Biologist to speak on Costa Rican ecology issues at Coe
Rod Pritchard, Director of Marketing and Public Relations
(319) 399-8605 or email@example.com
2009-04-06 13:12:40 - General
Christopher Vaughan, a biologist, professor and director of Costa Rica programs for the Associated Colleges of the Midwest (ACM), will present a program on "Conservation Challenges and Opportunities in Costa Rica" at Coe College. The event will be held in Cherry Auditorium of Peterson Hall along College Drive on Monday, April 13, at 7 p.m. It is free and open to the public.
Americans often think of Costa Rica for the country's dramatic, grumbling volcanoes; palm-shaded white sandy beaches; tropical forests with huge, buttressed trees and sweet-scented orchids; and a diversity of colorful parrots, quetzals and toucans. They typically don't think about pineapples, agricultural pollution, sprawling developments along the beaches, and deforestation. These two realities of Costa Rica will be the focus of Vaughan's presentation.
Located between Panama to the south and Nicaragua to the north on the isthmus of Central America, Costa Rica has a land area and population density similar to Iowa. With an internationally acclaimed wetlands system and great biodiversity, no army, and a literate and educated population, Costa Rica is sometimes called the "Switzerland of the Americas." It is often considered a world "superpower" in social and environmental sustainability.
However, Costa Rica also faces great challenges that include corporate takeover of fresh water resources, environmental and social impact from agricultural monocultures (pineapple, cacao, banana, and fern/flower plantations), excessive coastal development and the looming effects of global warming.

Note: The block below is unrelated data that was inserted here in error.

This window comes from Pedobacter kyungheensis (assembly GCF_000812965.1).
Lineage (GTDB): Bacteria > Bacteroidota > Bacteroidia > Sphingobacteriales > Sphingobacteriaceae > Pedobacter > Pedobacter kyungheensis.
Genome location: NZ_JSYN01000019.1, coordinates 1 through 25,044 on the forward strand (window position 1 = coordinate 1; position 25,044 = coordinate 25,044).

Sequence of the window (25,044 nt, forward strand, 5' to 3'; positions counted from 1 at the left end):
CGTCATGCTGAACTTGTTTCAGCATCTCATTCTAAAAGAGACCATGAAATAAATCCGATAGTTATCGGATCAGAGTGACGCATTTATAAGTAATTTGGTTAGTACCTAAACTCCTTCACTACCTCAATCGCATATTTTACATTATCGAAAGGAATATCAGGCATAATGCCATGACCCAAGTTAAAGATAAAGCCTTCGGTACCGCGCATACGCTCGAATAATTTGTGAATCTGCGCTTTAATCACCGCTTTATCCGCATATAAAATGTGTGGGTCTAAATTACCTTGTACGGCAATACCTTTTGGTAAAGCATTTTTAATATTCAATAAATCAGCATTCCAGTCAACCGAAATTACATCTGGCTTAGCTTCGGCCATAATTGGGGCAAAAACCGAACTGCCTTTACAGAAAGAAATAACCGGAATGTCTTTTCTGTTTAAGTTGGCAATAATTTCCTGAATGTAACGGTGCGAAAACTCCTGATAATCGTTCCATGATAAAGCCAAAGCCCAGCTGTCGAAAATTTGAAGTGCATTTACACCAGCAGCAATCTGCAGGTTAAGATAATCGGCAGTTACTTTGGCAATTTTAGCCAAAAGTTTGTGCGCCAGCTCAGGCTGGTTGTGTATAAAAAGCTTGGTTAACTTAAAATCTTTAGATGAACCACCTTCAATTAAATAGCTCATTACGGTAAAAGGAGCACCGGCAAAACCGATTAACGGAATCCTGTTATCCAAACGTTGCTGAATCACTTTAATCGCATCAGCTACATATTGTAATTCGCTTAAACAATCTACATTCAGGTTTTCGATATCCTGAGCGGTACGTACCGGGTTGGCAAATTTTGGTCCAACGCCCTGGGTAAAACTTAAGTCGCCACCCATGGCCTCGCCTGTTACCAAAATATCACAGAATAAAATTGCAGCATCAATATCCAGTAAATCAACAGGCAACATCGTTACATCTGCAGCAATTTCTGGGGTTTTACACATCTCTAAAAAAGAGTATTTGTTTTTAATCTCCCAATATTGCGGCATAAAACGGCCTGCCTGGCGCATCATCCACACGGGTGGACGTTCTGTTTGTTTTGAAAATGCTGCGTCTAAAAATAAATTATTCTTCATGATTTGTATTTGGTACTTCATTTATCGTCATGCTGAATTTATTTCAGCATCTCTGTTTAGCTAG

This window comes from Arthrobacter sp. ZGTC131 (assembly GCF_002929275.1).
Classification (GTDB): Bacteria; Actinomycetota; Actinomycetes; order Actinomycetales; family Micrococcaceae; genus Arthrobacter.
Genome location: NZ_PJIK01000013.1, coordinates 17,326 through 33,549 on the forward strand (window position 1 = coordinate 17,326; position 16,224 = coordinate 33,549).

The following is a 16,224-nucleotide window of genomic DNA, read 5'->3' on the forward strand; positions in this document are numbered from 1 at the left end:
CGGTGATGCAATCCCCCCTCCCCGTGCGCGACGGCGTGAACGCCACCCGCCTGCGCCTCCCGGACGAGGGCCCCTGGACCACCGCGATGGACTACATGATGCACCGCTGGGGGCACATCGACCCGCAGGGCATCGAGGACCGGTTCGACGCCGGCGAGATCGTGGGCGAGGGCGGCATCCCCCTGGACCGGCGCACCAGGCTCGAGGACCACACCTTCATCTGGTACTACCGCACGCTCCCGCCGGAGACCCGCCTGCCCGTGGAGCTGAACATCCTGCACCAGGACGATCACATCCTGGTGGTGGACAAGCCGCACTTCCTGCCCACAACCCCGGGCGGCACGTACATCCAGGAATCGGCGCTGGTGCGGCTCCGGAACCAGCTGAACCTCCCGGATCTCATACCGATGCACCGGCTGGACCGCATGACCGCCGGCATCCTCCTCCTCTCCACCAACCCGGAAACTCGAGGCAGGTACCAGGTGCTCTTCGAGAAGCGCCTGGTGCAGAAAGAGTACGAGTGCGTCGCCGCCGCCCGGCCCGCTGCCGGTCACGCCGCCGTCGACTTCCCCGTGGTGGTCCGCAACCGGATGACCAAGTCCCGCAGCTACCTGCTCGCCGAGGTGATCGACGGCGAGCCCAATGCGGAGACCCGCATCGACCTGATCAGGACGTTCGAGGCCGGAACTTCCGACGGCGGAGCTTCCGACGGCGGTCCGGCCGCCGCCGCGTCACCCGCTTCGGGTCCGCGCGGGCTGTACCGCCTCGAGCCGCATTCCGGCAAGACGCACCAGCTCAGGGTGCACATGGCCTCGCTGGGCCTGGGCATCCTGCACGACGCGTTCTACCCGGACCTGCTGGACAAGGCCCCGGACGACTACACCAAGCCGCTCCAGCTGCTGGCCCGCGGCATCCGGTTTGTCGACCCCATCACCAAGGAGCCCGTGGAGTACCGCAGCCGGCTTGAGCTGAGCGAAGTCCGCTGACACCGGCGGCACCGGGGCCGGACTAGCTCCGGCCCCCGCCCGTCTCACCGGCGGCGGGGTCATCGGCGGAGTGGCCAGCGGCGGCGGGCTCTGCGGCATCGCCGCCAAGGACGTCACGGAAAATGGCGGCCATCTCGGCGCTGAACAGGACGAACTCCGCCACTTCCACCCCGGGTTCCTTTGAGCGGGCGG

Currently serving as Adjunct Associate Professor of Forestry and Wildlife Ecology at the University of Wisconsin, Madison, Dr. Vaughan's career has been spent trying to understand the conservation challenges in Costa Rica and convert them to opportunities. He taught ecology and wildlife ecology and conducted research at the National University in Heredia, Costa Rica before leaving for the University of Wisconsin. Vaughan continues to pursue his 20-year-long research into the conservation of endangered Scarlet Macaws in Costa Rica. He recently has been working to interconnect strains of cacao that grow well in shade, farmers, biodiversity and two- and three-toed sloth conservation ecology and conservation. His intent is to find ways for both farmers and wildlife to prosper through new approaches to crop growing. For his conservation efforts, Vaughan was awarded an honorary doctorate at Grinnell College in 2006.
The talk is jointly sponsored by Connections, a loose environmental association between the Linn County Conservation Department, Indian Creek Nature Center, and local colleges and high schools; and Coe College's Karl E. Goellner Memorial Lecture Fund.
For more information, call 399-8581.